In most sports, women are a solid 8-10% behind men’s results for reasons I’m not going into here. There are a couple of odd exceptions (i.e. long distance open water swimming) where women outperform men but in most sports, women are always slower, weaker, etc. at the elite level. Folks who want to see the ‘best’ don’t get it in women’s sports. And I’m not saying this to be mean, it’s just a statement of physiological fact. And don’t misread it, I know that the best elite woman can beat the average man, I’m only comparing the elite man to the elite woman; and the woman will always be about 10% behind.

In some sports, women have traditionally been disallowed from competition; there have often been clear distinctions between ‘mens’ sports and ‘womens’ sports. In the US at least, with the passing of Title IX, this has changed somewhat (and caused great controversy) and I even pointed out an oddity where a women’s ‘version’ of a specific sport (in this case, fast pitch softball) is actually scarier and harder than the men’s version.

But often women are only allowed to do things (at least in the US) that make men horny. Foxy boxing, Lingerie Baseball, shit like that. Women are supposed to giggle and make cookies for their boyfriend athletes, not pull 3 wheels sumo. It goes even deeper where women who pursue ‘real’ sports are often de facto assumed to be lesbians. Which is only acceptable to men in the US if they are the ‘right kind’ of lesbians (i.e. the kind men can jerk off to in porn before the plumber shows up).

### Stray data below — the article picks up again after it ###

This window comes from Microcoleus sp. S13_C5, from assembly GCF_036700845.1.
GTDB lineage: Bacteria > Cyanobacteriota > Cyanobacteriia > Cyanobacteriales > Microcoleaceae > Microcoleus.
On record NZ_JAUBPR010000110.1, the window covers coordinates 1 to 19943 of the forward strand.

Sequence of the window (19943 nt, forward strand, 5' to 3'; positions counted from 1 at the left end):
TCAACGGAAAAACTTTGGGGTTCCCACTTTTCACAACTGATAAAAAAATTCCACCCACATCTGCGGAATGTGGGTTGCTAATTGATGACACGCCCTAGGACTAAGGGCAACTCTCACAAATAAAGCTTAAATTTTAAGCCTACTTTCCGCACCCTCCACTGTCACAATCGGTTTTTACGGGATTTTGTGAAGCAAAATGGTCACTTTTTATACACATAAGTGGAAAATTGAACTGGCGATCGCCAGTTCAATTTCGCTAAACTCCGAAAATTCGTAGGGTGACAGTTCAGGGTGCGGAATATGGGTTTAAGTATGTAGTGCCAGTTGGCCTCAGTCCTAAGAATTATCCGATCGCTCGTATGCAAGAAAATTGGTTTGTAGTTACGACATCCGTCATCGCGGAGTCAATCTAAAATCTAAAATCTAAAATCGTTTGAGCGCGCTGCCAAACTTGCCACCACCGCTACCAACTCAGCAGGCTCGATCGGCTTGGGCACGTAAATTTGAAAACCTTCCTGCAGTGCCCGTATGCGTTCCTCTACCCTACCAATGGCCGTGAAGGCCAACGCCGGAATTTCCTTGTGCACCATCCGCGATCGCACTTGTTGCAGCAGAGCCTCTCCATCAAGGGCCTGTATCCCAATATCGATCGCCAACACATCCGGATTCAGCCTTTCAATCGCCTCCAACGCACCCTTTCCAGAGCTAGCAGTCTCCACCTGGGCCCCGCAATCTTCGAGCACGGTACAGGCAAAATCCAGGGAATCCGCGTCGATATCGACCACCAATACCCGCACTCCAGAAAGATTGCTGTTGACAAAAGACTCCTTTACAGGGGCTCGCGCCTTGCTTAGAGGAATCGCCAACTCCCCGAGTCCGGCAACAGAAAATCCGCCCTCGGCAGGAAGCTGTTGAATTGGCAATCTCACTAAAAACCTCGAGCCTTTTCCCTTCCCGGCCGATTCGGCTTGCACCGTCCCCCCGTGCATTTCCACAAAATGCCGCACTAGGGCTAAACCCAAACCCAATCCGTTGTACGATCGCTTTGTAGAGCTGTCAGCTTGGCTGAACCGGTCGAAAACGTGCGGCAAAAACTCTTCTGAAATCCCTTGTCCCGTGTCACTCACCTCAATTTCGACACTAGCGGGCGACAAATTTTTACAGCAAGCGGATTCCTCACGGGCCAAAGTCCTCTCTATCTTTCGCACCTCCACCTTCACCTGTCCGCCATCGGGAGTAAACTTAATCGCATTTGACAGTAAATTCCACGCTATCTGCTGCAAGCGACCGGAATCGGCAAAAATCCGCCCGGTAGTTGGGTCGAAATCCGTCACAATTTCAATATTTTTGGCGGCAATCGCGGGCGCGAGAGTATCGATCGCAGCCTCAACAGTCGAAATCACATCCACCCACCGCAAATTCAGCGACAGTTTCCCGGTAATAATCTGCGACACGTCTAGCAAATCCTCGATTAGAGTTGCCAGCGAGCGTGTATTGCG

This is maintained in the fact that, in some sports, women are held to a different set of rules or standards than men. For example, in speed skating, women don’t compete in the 10,000m, their longest race is the 5,000m. Just a leftover of 100 year old ignorance and tradition (simply: if you can complete a 5k, you can complete a 10k). And men don’t officially compete the 3k, that’s a ‘womens’ distance. Other sports have this too, the women’s events are shorter, easier, or whatever than the men’s.